An 18-year-old woman died in Nepal on Friday, hours after she was bitten by a poisonous snake while she was hidden away in a menstruation hut, The New York Times reports. Tulasi Shahi was sleeping in the hut in a small village in western Nepal, where the traditional practice of chhaupadi is still followed even though the country’s Supreme Court ordered an end to the practice 12 years ago. The hut in which Shahi was sequestered is owned by her uncle and is where he keeps his livestock. Shahi had holed up in the hut every month when she got her period. This time turned out to be tragic as a snake bit her, according to a report by Al Jazeera. As the effects of the serpent’s venom took hold, Shahi’s mother rushed her first to a shaman and then to a medical clinic, but staff there did not have the anti-venom needed to stave off the effects of the poison, the Times reported family members having said. Shahi was dead by Friday morning. “If she was given proper treatment, she would have survived,” her cousin, Kamala Shahi, a worker at a government health post, told the Times. “She died because of superstition.”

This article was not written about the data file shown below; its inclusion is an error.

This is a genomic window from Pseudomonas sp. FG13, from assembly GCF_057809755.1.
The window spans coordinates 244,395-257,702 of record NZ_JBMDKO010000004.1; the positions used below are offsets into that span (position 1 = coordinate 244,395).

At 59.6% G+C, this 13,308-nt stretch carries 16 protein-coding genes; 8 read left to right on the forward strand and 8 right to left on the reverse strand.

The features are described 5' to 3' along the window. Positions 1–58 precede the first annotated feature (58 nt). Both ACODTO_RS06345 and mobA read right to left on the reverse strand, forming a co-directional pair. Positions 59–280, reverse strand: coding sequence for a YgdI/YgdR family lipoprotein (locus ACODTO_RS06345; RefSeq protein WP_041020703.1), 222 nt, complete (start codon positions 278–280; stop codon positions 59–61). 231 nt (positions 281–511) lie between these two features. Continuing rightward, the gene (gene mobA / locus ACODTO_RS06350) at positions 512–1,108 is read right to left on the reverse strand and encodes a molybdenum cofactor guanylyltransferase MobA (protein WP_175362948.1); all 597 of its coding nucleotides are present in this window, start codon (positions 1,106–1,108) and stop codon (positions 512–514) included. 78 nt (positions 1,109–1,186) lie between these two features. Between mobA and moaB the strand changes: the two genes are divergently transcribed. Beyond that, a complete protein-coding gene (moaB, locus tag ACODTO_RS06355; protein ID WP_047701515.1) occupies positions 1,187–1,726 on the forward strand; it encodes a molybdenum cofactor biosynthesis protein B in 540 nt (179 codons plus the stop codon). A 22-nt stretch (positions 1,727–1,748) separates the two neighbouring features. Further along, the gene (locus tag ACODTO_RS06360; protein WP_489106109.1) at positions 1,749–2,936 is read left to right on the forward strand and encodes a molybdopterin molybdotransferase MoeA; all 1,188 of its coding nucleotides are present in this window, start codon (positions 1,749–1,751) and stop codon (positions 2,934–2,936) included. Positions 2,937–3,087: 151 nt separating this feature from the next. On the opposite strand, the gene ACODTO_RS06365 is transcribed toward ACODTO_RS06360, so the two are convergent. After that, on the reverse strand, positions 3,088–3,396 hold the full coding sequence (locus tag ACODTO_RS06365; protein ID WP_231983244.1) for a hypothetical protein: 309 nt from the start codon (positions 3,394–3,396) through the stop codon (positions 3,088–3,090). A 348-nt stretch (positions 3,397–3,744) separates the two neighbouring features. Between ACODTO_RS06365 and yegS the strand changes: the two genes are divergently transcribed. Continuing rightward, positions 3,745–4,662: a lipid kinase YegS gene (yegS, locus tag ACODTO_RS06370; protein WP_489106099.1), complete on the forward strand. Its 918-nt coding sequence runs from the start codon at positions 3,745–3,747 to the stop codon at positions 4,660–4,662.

In villages that still practice chhaupadi, menstruating women are considered “impure” and are sent to live in cattle sheds or other makeshift huts for the duration of their period. The beliefs behind chhaupadi dictate that without isolation, menstruating women bring death and destruction upon their families. If a menstruating woman touches a crop, believers hold, the crop will wilt. If she fetches water, the well will dry up. And if she stays in the house, she and her loved ones will become ill. Thousands of women and girls are subjected to the practice each year and, invariably, given the host of dangers associated with the practice, tragic results ensue in some cases. Last December, a 15-year-old girl died of apparent suffocation after being confined to a menstruation hut. According to reports, she suffered fatal smoke inhalation after lighting a fire to stay warm. And more recent, according to the Times, another teenage girl died after being bitten by a snake. A bill is currently pending in the nation’s Parliament to formally outlaw the practice.
Why are so many many people still adhering to this tradition? The Times spoke to an expert in the region who said there’s a mix of factors keeping it alive.
Read the full story at The New York Times.